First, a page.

“We were hoping to contain some of the fires as of this morning but while we say cautiously that they are improving, we still cannot say they are under control,” said Turkey Agriculture and Forestry Minister Bekir Pakdemirli.

Wildfires also burned in Greece over the weekend, including an “out of control” one on the outskirts of Athens. Fires also plagued Greece earlier in July as well.

Lebanon is also facing a series of destructive fires as well. Videos show raging fires licking up hillsides. At least one is dead, a 15-year-old boy who was helping firefighters battle the blazes, and the fires appear to be spreading to Syria as well. Lebanon is asking for help from neighboring Cyprus, which itself just put out the most destructive wildfire the country has seen in decades that left four dead less than a month ago.

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Finland

Finland

An aerial view shows smoke rising from the forest as firefighters and trucks work to extinguish a wildfire in Kalajoki, Northern Ostrobothnia region.
An aerial view shows smoke rising from the forest as firefighters and trucks work to extinguish a wildfire in Kalajoki, Northern Ostrobothnia region.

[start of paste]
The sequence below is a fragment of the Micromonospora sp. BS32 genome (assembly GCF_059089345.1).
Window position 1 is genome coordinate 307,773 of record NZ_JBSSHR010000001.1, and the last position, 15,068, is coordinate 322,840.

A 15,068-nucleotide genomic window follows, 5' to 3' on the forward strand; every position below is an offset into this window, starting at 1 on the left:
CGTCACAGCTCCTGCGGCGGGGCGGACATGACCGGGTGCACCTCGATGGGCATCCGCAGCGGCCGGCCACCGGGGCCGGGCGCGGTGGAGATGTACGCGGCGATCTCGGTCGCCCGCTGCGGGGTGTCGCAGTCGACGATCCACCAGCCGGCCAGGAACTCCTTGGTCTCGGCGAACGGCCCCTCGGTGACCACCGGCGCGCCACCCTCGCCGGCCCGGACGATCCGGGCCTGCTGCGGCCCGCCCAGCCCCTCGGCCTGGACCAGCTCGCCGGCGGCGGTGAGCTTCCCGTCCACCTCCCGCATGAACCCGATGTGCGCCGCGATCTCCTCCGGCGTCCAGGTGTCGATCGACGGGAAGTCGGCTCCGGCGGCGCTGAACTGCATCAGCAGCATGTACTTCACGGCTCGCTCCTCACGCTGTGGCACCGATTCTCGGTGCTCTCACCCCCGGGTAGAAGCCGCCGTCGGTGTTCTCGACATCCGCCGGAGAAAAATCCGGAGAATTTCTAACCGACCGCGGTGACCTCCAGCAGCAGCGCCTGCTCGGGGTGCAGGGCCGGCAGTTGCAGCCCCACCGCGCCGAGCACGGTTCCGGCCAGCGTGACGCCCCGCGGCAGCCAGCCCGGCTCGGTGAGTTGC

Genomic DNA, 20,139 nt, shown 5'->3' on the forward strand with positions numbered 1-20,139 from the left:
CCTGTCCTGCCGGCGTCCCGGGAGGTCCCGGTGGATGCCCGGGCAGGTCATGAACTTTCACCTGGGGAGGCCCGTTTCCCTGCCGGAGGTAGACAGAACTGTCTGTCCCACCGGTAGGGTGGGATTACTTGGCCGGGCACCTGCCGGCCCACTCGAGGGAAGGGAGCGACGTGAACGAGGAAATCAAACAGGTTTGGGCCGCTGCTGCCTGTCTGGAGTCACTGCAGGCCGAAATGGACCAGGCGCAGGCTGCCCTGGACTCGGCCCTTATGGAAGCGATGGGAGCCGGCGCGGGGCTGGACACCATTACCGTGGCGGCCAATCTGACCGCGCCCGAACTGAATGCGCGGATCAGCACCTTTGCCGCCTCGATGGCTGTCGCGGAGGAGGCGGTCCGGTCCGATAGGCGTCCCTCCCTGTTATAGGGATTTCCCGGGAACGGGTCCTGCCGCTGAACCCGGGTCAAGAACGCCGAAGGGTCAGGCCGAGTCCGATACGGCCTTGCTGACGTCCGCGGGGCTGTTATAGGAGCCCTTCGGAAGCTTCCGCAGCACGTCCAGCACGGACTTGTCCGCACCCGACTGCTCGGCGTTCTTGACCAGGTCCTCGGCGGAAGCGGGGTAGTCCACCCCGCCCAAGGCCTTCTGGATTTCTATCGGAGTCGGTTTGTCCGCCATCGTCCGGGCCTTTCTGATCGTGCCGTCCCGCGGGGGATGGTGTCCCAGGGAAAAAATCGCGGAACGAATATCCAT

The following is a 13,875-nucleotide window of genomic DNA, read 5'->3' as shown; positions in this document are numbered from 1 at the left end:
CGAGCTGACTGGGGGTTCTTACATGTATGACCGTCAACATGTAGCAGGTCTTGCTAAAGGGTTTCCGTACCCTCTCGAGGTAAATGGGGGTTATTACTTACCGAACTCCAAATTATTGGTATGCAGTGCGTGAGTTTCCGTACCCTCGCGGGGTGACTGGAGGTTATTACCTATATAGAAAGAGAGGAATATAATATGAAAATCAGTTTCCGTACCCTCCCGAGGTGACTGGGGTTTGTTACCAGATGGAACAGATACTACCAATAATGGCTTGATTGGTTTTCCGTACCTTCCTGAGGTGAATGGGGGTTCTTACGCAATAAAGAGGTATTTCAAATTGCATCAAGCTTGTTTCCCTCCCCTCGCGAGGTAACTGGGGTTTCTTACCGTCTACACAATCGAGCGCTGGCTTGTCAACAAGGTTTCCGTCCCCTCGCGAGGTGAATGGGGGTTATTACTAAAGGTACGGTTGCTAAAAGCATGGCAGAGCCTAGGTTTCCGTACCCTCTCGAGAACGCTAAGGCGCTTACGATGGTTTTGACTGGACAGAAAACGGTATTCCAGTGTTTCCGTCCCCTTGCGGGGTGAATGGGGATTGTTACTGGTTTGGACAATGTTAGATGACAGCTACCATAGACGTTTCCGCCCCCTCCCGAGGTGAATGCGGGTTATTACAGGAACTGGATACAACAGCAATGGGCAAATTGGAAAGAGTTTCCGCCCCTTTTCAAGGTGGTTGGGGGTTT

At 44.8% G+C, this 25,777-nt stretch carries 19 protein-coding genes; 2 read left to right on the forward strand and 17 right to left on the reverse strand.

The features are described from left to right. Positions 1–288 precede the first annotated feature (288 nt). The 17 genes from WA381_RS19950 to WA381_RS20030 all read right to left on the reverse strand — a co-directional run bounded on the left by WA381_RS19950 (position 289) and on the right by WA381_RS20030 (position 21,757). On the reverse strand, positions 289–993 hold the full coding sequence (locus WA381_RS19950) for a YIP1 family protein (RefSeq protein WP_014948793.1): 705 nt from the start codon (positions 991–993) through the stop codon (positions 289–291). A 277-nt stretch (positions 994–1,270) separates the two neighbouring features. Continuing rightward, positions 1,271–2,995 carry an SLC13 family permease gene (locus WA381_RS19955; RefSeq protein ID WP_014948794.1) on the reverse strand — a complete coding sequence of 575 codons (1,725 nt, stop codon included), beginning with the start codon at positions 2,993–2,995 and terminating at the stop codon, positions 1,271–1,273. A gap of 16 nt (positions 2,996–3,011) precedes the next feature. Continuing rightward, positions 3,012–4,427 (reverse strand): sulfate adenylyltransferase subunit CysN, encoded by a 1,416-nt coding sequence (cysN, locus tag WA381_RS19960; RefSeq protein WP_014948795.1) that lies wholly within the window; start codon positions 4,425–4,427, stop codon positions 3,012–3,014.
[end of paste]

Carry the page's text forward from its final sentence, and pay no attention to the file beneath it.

Photo: Aki Paavola /Lehtikuva/AFP (Getty Images)

Just when you thought things couldn’t get worse, you find out about a new region aflame. Finland is battling its worst forest fire in five decades, according to AFP. While not as extensive as other fires on our list, the 710-acre blaze is nevertheless ominous because fires are so rare in Finland and other Nordic countries.

However, they’ve happened with increasingly worrisome regularity. In 2018, a 20,000-acre fire burned through Sweden. Ice-covered Greenland has caught fire in recent years. Twice, in fact. These blazes and now the one in Finland are worrisome signs that the planet’s least fire-prone areas are losing their ability to keep flames at bay.

“If climate change warms our summers like that, I’m sure it will happen more often,” Jarmo Haapanen, the person in charge of firefighting operations that extinguished the Finnish blaze, told AFP.

Update 7/30/21, 9:25 a.m.: This post has been updated with new information from fires in Lebanon as well as Manitoba.

Update 7/31/21, 2:40 p.m.: We added Finland, too. Because that’s the way things are going.